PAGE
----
48
Parkour And Freerunning / Re: Why jams are bad for parkour
« on: July 19, 2007, 07:26:59 AM »
Therefore 20 traceurs together jamming, will not have decreased mobility because of the similiarity of mindset for the pure reason that they are moving in the away from the same point of danger therefore their field of vision increases. 

This was a quick write, so if something is unclear, I can clarify

I understand the idea, I'm just a bit iffy about it working . . . I think that keeping a strong focus on philosophy (to ensure that parkour does keep us mindful of this), along with - perhaps - adding a more concrete "movement in crowds" area to parkour (as Nik suggested) would help too.

I wasn't sure about that idea, either, at first - but population density is lower if we spread out across available terrain, and when people (as they tend to) cluster together, you get more people in the same area. So, if I think about it that way, crowds are actually characteristic of cities - and they should be anticipated, and trained for just as any other obstacles.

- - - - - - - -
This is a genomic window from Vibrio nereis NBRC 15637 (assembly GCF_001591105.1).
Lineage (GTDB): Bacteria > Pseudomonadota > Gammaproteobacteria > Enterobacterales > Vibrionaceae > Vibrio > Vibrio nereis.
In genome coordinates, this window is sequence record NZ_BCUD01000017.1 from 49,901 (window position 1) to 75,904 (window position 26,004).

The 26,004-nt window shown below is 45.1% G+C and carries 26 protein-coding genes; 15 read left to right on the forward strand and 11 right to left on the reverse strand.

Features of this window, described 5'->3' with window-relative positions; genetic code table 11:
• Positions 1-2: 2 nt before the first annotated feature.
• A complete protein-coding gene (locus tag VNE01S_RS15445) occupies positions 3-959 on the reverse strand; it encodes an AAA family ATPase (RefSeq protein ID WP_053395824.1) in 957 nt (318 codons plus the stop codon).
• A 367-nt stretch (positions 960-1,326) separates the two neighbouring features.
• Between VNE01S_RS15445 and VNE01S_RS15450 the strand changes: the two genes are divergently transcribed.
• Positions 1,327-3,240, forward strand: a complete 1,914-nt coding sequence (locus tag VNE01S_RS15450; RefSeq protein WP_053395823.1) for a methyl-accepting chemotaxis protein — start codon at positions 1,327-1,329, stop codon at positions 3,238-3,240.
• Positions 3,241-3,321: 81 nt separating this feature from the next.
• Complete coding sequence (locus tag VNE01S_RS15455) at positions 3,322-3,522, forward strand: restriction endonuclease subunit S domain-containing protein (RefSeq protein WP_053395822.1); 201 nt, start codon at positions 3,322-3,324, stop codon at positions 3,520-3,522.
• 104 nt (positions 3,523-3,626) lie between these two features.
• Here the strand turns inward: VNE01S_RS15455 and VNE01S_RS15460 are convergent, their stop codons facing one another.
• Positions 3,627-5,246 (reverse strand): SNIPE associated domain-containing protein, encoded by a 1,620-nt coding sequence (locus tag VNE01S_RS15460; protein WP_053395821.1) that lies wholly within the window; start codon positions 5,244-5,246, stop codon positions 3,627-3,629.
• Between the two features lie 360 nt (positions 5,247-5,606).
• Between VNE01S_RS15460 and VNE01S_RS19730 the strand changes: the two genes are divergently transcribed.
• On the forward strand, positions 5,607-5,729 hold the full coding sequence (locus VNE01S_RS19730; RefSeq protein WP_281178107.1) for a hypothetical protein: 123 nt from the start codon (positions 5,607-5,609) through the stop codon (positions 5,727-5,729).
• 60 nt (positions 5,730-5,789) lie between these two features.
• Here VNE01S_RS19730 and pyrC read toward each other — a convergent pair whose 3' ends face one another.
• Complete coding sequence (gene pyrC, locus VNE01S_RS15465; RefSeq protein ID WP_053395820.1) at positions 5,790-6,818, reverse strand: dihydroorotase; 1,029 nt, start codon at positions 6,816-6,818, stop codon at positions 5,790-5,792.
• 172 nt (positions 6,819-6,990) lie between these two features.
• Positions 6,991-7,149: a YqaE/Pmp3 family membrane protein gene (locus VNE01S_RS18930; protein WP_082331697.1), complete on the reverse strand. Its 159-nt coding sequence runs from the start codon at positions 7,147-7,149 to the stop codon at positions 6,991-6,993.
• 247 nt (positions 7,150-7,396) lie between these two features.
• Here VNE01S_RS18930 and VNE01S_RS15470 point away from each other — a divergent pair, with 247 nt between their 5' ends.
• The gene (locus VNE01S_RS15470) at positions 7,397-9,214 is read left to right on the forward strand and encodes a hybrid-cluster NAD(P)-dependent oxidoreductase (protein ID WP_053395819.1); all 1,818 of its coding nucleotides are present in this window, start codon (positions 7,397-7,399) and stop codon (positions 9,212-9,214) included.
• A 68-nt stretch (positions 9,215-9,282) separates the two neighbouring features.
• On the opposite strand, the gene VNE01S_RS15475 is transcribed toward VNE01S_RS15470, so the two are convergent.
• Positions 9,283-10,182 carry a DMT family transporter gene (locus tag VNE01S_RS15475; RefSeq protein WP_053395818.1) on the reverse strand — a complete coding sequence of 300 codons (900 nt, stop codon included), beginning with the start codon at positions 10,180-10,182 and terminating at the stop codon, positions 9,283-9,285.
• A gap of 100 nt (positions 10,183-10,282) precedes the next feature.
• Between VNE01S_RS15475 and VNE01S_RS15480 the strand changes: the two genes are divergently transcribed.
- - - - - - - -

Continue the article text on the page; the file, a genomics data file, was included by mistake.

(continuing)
49
Parkour And Freerunning / Re: Why jams are bad for parkour
« on: July 19, 2007, 12:08:26 AM »
I think parkour may be one of those activities where popularity inevitably leads to hurting its reputation . . . imagine 20% of the population constantly (on a daily basis) running around, leaping, cavorting, etc.; there would be much higher chances of committing yourself to a movement, only to find out that someone else had just committed themself to a movement going through the same area at approximately the same time.